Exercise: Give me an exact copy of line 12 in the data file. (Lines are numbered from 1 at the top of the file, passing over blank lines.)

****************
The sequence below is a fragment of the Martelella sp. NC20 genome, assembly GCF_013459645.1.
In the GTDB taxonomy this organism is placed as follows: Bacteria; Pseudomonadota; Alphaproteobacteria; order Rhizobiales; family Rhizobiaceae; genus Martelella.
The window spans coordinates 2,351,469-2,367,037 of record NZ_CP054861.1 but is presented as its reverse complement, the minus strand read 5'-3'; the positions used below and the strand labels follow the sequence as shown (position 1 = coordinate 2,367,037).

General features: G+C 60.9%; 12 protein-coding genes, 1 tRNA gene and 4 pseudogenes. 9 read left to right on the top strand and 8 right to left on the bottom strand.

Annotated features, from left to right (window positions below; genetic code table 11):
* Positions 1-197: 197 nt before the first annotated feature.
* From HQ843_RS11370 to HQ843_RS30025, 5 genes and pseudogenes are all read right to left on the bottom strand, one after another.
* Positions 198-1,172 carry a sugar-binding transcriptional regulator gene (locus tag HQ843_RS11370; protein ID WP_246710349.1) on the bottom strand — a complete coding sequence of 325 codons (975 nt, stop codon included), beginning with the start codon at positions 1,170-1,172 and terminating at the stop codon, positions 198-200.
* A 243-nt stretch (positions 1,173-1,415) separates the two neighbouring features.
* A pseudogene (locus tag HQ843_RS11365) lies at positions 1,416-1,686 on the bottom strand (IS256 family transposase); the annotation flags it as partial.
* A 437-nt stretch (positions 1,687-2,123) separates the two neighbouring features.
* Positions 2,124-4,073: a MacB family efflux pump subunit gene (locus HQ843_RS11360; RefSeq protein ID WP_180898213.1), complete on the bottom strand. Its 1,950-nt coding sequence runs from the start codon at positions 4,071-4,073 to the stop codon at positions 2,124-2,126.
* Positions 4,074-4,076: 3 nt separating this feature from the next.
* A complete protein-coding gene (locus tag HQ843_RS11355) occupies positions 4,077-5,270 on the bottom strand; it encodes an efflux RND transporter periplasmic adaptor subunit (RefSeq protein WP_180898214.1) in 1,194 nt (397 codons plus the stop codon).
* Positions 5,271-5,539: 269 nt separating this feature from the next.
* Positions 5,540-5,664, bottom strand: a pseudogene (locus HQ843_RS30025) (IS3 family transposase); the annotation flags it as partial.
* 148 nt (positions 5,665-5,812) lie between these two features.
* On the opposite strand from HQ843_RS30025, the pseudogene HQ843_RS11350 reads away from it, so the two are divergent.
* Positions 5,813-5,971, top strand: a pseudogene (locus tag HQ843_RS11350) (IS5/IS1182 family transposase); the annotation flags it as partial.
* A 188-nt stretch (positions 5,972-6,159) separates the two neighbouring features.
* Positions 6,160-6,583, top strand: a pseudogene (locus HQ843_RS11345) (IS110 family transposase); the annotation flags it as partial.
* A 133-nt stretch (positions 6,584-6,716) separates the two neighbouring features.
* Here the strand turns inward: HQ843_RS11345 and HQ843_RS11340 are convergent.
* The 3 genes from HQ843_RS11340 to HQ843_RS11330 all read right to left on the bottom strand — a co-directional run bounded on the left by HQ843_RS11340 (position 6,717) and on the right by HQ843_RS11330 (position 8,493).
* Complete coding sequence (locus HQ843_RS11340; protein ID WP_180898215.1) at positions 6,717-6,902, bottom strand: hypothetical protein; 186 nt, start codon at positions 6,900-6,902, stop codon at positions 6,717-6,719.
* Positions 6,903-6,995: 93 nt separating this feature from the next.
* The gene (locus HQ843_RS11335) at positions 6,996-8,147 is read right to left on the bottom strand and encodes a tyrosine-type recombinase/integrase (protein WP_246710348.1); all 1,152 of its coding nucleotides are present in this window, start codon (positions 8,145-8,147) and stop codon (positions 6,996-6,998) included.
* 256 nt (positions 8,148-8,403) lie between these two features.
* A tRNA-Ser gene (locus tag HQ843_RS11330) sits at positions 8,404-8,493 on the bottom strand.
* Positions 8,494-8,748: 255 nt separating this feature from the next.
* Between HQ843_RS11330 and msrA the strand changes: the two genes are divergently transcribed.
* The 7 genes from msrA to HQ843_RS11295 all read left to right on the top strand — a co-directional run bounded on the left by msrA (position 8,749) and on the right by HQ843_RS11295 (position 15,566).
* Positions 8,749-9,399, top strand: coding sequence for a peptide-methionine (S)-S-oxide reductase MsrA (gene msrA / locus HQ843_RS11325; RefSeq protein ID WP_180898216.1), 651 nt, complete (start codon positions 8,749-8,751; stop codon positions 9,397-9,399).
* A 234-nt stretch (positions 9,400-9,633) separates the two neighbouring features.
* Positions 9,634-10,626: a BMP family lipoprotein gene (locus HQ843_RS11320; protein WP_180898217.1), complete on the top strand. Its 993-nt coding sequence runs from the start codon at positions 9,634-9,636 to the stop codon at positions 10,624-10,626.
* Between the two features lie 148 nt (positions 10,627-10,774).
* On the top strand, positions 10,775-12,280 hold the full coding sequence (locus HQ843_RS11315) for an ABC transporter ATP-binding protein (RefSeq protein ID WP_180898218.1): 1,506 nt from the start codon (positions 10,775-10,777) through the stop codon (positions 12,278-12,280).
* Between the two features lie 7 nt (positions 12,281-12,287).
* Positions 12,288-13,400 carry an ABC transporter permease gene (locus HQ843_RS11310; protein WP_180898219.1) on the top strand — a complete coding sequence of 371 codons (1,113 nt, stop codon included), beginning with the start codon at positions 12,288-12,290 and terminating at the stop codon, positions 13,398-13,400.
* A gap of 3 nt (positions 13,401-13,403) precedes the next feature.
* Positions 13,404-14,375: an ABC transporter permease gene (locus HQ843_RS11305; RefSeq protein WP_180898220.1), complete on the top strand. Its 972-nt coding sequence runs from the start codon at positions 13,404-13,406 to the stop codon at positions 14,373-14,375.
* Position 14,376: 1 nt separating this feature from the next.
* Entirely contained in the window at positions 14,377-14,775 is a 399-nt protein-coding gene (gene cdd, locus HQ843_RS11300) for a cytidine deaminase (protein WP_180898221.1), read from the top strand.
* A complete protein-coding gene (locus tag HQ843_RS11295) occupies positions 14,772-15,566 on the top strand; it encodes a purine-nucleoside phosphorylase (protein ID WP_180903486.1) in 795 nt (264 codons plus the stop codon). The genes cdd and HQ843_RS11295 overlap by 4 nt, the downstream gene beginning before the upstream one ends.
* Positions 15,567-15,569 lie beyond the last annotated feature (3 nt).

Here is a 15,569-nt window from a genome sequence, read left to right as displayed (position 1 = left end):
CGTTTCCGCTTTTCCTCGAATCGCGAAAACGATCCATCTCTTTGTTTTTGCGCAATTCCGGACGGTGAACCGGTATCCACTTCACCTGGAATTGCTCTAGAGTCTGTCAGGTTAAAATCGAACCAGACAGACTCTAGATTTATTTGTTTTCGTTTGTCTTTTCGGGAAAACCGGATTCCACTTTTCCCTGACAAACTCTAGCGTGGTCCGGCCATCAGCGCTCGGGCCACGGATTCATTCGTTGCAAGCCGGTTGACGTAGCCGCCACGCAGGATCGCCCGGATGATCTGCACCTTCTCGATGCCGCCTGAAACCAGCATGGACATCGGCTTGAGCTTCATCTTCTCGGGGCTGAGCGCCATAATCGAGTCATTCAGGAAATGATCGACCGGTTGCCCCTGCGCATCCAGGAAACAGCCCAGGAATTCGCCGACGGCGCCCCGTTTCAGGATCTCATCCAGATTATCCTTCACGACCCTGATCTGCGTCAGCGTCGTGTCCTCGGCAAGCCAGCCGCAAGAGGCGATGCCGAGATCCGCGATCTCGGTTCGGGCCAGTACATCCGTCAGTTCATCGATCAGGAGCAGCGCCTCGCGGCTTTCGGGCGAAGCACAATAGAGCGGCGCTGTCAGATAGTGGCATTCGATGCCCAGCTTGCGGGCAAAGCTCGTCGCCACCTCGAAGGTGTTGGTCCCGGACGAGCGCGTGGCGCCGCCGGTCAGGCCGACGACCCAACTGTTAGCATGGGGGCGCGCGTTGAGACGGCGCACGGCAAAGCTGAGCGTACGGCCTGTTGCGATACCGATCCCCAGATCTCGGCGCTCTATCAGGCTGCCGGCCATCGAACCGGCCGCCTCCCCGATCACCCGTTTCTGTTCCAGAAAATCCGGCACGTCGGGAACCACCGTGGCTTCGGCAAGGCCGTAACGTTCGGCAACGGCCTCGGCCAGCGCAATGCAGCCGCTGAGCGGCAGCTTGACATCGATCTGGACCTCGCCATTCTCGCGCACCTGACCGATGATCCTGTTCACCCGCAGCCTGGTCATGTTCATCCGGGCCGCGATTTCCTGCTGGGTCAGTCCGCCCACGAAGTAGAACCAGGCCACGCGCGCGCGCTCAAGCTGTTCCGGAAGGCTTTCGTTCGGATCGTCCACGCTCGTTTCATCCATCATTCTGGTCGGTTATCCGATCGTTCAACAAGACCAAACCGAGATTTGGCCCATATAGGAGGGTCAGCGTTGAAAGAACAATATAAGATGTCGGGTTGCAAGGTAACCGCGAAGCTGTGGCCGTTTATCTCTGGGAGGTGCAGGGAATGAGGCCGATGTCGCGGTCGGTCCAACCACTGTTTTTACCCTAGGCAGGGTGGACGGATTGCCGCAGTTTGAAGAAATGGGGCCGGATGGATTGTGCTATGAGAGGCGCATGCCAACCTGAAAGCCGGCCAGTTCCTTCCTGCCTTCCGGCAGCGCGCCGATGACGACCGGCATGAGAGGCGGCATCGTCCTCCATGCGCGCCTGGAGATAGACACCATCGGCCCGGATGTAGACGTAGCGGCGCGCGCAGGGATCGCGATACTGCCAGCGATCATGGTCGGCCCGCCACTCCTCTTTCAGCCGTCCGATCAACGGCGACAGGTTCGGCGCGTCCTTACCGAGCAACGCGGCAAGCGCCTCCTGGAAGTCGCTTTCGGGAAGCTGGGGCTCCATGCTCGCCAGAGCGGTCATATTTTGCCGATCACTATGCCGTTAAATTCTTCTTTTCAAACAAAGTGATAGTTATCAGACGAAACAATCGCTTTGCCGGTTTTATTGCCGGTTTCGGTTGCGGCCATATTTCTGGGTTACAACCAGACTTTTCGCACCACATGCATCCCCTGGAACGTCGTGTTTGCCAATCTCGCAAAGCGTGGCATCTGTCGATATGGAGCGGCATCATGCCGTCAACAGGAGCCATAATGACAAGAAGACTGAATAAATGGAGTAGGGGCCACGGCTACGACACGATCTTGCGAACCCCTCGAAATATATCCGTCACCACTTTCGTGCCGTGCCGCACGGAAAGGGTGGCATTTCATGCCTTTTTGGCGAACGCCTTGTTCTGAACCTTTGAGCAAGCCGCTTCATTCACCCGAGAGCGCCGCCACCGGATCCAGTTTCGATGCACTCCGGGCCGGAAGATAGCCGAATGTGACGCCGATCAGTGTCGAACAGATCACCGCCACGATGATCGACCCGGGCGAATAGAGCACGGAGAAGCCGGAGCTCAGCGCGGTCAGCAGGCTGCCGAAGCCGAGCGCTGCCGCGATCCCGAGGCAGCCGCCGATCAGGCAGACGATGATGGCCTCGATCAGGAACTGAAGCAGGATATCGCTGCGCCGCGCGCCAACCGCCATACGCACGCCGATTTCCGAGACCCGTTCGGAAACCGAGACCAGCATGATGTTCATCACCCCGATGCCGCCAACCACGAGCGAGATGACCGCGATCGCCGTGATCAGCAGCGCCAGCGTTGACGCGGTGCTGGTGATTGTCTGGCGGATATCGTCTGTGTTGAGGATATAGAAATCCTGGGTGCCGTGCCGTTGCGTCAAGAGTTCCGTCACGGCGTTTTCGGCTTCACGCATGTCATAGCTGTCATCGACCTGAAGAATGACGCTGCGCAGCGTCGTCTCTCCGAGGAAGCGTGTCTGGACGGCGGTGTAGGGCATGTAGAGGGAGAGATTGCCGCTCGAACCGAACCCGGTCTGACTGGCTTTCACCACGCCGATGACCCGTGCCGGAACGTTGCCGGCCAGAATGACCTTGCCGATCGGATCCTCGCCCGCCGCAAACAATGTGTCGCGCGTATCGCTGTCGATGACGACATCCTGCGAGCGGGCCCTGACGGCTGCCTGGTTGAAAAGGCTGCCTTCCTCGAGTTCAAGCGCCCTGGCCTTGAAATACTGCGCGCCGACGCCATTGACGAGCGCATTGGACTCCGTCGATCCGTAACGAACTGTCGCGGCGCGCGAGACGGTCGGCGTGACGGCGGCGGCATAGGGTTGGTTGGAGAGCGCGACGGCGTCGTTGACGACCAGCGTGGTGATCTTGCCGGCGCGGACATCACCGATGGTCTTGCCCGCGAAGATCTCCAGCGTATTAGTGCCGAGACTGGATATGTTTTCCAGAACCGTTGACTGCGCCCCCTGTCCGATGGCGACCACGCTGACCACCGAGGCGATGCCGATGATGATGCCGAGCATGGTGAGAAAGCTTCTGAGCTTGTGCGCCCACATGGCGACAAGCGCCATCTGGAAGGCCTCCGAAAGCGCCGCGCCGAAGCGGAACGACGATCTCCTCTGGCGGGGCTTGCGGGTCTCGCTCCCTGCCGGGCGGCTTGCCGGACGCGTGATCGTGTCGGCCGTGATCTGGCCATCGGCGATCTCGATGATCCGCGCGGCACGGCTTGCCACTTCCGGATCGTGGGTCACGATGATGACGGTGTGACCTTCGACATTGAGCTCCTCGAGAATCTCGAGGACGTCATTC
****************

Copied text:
* Positions 2,124-4,073: a MacB family efflux pump subunit gene (locus HQ843_RS11360; RefSeq protein ID WP_180898213.1), complete on the bottom strand. Its 1,950-nt coding sequence runs from the start codon at positions 4,071-4,073 to the stop codon at positions 2,124-2,126.